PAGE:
JOE KELLY AND MAX FIUMARA'S comic Four Eyes is set in Queens in 1934. The economy is shit, people are out of work, and Roosevelt's New Deal has yet to deliver on promises of economic recovery. Sounds a lot like history, right? But a variable's been added to Four Eyes' historical milieu: Its long-limbed, sly-eyed protagonist lost his father not to drink or war or TB, but to that single element that distinguishes Four Eyes' world from ours: dragons.
Enrico's dad is killed after a disastrous raid on a dragon's cave, and Enrico spends much of Four Eyes' first four issues—collected in a just-released trade paperback from Image Comics—seeking revenge. He discovers the existence of an underground dragon-fighting ring, and determines to exact justice on dragonkind by helping capture them for these often-fatal fights.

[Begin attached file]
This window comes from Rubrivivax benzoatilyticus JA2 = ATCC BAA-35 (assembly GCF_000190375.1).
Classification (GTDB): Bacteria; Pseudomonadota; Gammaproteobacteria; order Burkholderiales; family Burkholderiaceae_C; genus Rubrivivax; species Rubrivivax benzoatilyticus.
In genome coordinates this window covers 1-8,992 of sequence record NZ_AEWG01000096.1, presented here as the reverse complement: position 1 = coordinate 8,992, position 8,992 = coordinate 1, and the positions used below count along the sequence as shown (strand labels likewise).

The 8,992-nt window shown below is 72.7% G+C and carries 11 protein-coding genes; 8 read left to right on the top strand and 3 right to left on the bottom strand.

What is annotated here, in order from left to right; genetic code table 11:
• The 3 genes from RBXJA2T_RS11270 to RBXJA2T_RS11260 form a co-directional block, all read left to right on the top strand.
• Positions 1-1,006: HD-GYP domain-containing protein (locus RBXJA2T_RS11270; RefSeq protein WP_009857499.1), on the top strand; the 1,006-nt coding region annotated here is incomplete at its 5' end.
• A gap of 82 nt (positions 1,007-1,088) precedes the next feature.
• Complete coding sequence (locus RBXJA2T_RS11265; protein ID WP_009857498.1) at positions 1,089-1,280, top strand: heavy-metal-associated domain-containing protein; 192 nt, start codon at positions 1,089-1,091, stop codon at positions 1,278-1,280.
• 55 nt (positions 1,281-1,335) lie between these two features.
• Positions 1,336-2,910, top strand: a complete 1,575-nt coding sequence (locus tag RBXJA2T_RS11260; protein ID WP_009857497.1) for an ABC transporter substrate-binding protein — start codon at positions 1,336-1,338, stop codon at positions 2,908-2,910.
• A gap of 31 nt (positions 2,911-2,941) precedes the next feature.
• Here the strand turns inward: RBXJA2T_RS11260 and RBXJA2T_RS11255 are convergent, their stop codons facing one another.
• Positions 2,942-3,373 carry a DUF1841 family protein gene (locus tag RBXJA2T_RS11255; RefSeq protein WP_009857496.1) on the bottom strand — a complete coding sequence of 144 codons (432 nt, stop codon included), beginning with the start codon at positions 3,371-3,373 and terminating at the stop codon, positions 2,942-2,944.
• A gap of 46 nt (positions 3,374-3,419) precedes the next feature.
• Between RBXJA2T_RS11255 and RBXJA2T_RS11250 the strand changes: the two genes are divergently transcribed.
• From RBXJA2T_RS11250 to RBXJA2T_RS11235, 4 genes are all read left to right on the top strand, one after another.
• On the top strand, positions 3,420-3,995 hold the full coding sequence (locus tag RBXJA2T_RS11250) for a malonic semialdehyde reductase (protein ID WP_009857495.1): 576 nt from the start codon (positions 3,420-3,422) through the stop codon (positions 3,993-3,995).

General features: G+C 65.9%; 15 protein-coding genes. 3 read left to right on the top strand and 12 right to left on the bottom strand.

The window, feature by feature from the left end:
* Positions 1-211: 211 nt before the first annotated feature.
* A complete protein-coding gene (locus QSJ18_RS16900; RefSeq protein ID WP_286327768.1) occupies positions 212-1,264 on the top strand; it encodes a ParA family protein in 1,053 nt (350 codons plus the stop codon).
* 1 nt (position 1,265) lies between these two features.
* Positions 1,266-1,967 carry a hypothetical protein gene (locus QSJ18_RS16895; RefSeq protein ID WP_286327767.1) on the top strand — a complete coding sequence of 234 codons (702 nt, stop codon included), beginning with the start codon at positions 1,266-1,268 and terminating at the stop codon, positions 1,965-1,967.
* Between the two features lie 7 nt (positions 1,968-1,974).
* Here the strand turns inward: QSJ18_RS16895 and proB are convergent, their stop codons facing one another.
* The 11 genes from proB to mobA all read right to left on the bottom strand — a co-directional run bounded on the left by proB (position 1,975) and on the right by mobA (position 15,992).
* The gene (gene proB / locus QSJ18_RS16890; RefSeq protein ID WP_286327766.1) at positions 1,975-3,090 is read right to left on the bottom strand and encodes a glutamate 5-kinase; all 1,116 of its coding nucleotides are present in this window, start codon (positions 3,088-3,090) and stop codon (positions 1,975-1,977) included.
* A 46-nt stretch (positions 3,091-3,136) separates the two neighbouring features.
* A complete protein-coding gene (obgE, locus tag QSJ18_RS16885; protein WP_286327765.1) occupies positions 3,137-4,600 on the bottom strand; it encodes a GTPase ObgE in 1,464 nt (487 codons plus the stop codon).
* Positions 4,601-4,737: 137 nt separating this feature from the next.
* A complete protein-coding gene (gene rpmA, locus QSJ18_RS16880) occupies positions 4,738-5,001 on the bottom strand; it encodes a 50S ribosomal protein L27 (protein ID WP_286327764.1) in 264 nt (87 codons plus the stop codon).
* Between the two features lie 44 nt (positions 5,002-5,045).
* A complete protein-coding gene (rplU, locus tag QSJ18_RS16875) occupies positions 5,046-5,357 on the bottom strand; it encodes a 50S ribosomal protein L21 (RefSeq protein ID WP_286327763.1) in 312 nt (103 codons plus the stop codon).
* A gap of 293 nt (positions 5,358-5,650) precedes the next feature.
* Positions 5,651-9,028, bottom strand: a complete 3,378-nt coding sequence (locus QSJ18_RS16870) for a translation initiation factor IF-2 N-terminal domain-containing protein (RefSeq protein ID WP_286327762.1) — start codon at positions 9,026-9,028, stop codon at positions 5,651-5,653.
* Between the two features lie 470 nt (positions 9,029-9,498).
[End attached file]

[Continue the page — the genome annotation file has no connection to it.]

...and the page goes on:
Soon, though, Enrico realizes that his loyalty shouldn't lie with the bosses. Black market industry leads to the exploitation of desperate workers; the head of the dragon fighting ring gets rich sending his workers to death or mutilation. This background of injustice and exploitation keeps Four Eyes from reading like a grittified version of Pete's Dragon, as do Nestor Pereyra's moody colors, which render the Depression's gloom in browns, grays, and olives, punctuated by jolts of color from the dragons' eyes and breath. Historical dragon fiction may be a genre unto itself—but as a comic book that's not set in medieval times, Four Eyes makes an intriguing entry.